When the US loses its crown, a new challenge for space tourism

On Monday, the United States officially becomes the world’s only country that no longer officially recognizes any of the other five officially recognized states of the Caribbean and the American Samoa.

That means that the United Arab Emirates (UAE) is now the world leader in tourism in the region, with more than one million visitors a year.

But even if all five states were officially recognized, the UAE is not officially part of the US, so it remains one of the few places where the US can still legally operate.

This is a significant development for US space tourism and space exploration, but it’s also a big step backwards for the region.

The UAE, in fact, is one of many countries where space tourism has become an international business.

A few years ago, a Russian-backed group was able to open a tourist hub in Dubai, one of its top destinations for space travel, with a large contingent of Russian cosmonauts.

In the UAE, the country has been able to establish a major tourist hub for space exploration in Abu Dhabi, one part of a constellation of countries around the world that are increasingly looking to host international space tourism.

The United Arab Emirate has been at the forefront of the space tourism industry for years, and the UAE has been leading the way in this space industry.

In 2008, it became the first Arab country to launch its own space agency, the Emirates Astronomical and Space Institute (ESSI), which was the first space agency in the Middle East.

In 2012, the government launched the first-ever satellite launch from Abu Dhabi to Mars, launching a giant rocket called the Daedalus 2 to the Red Planet.

In 2014, the Emirati Space Agency (ISAI) was founded by a group of entrepreneurs and academics, and in 2015, the Dubai Space Center (DSC) opened its first launch pad.

The DSC is a sprawling complex with a huge facility, called the Dubai International Space Centre (DIASC), that houses hundreds of launches, ranging from Earth-observing satellites to the International Space Station.

The facilities at DSC are capable of launching satellites weighing up to 30 kilograms, including the ISS, into space.

It is also home to several other commercial space companies, including Blue Origin, SpaceX, and United Launch Alliance (ULA).

The UAE also has a thriving private space sector, which has a lot of potential.

One of the UAE’s largest private space companies is Space Exploration Technologies (SpaceX), which is one step closer to launching its Falcon 9 rocket into orbit.

The company also recently opened a satellite manufacturing facility in the UAE.

However, for all of its promise, the industry is still small compared to the United Kingdom and other European countries.

The Emirates has also been an outspoken critic of US space policy, which is reflected in its new policy.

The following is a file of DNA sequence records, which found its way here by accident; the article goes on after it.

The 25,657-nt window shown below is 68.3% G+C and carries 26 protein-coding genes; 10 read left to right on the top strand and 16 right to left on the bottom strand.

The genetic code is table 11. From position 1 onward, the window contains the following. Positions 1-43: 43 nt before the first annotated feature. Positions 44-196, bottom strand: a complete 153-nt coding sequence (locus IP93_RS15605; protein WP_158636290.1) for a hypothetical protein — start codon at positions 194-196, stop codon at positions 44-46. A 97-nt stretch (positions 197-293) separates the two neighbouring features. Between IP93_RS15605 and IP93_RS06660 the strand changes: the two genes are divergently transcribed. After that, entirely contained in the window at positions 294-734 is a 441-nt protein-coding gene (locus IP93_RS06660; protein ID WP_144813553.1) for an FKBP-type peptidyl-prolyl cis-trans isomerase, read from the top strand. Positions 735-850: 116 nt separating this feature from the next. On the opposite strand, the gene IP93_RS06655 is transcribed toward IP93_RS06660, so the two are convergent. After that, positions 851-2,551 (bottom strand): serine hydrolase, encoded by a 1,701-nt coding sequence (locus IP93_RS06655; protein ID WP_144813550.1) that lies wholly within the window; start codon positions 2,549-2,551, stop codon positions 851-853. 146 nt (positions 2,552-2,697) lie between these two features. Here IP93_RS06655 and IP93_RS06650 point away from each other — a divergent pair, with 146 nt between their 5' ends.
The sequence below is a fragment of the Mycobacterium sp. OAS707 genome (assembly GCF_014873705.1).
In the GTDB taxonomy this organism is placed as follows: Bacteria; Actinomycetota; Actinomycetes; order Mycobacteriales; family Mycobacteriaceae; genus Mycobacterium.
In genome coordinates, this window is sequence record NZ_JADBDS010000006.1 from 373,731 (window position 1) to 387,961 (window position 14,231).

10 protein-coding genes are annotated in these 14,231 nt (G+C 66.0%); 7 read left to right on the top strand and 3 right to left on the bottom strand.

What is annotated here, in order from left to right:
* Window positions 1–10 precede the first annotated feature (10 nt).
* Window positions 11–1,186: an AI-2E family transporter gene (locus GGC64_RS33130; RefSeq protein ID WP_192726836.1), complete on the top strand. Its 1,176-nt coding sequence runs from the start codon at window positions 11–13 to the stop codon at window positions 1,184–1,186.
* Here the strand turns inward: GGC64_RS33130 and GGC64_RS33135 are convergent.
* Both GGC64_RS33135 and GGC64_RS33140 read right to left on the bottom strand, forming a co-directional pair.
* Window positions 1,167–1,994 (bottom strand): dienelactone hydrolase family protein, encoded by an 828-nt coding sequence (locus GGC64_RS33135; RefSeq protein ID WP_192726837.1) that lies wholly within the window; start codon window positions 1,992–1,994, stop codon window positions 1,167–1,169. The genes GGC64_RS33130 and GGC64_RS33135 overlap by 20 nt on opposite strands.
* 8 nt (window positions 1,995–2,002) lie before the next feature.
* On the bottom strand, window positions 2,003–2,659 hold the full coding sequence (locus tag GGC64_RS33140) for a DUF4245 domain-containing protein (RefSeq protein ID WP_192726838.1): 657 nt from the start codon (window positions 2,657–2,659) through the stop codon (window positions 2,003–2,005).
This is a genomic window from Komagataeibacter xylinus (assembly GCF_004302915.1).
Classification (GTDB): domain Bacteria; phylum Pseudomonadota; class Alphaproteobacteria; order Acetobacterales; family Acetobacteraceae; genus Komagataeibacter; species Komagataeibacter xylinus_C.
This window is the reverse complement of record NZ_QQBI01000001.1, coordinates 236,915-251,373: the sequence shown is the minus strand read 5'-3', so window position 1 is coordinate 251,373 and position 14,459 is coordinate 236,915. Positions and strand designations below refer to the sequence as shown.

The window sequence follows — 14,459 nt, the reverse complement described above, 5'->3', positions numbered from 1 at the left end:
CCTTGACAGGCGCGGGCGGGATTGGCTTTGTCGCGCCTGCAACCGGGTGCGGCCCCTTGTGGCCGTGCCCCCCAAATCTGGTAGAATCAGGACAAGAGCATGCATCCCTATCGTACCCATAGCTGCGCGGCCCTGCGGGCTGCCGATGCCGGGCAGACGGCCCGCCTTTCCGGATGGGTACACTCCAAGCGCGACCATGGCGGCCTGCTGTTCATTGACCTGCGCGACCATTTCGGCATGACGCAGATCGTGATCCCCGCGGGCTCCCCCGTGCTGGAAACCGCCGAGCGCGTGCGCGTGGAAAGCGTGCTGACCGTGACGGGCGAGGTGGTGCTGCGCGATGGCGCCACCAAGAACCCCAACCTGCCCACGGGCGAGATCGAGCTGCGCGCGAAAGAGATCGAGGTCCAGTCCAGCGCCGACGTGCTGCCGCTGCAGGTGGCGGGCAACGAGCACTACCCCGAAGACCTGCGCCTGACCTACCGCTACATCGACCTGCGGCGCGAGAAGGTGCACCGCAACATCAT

The UAE is currently in the midst of negotiations with the Trump administration on whether to become a “regional hub for US-based space operations” under the Trump-Biden administration.

This policy, as it stands, would allow the UAE to operate its own rocket launch facilities and space station missions without any US involvement.

This means that in 2020, if the Trump government is successful in its negotiations, the US will no longer be able to directly operate the UAE as a regional hub for the US space industry, as a result of the Trump Administration’s decision to eliminate the US role in the space industry entirely.

The Trump Administration has also come out against the UAE space program.

In a tweet on January 4, 2017, the President tweeted: “UAEs space program has fallen far behind the US on science, technology, engineering and mathematics.

It will continue to be a drain on our economy.

We must protect the space program for future generations.”

The UAE’s Space Administration responded to the tweet, stating that the tweet “does not reflect the UAE government’s position on the space sector.”

In a separate tweet, the Ministry of Industry and Information Technology of the Ministry said that the Trump’s tweets “are baseless and misleading” and that the UAE “has always supported the US-led space program.”

However, even if the UAE and other countries that have joined the US Space Act are able to maintain a relationship with the US and remain fully autonomous from Washington, the region is also moving in the direction of more authoritarian regimes.

A number of countries, including Egypt, Saudi Arabia, and Jordan, are seeking to establish their own space industries.

Egypt has long been a leader in space exploration and has had a space program since its inception in 1952.

The country has set up a program to send astronauts to the ISS for the first time, and plans to launch a mission to Mars by 2020.

In 2013, Egypt became the third Arab country, after Qatar and Israel, to launch the first of its own satellites into orbit, after the UAE launched its own spacecraft in 2015.

In December 2016, the Egyptian space agency signed a memorandum of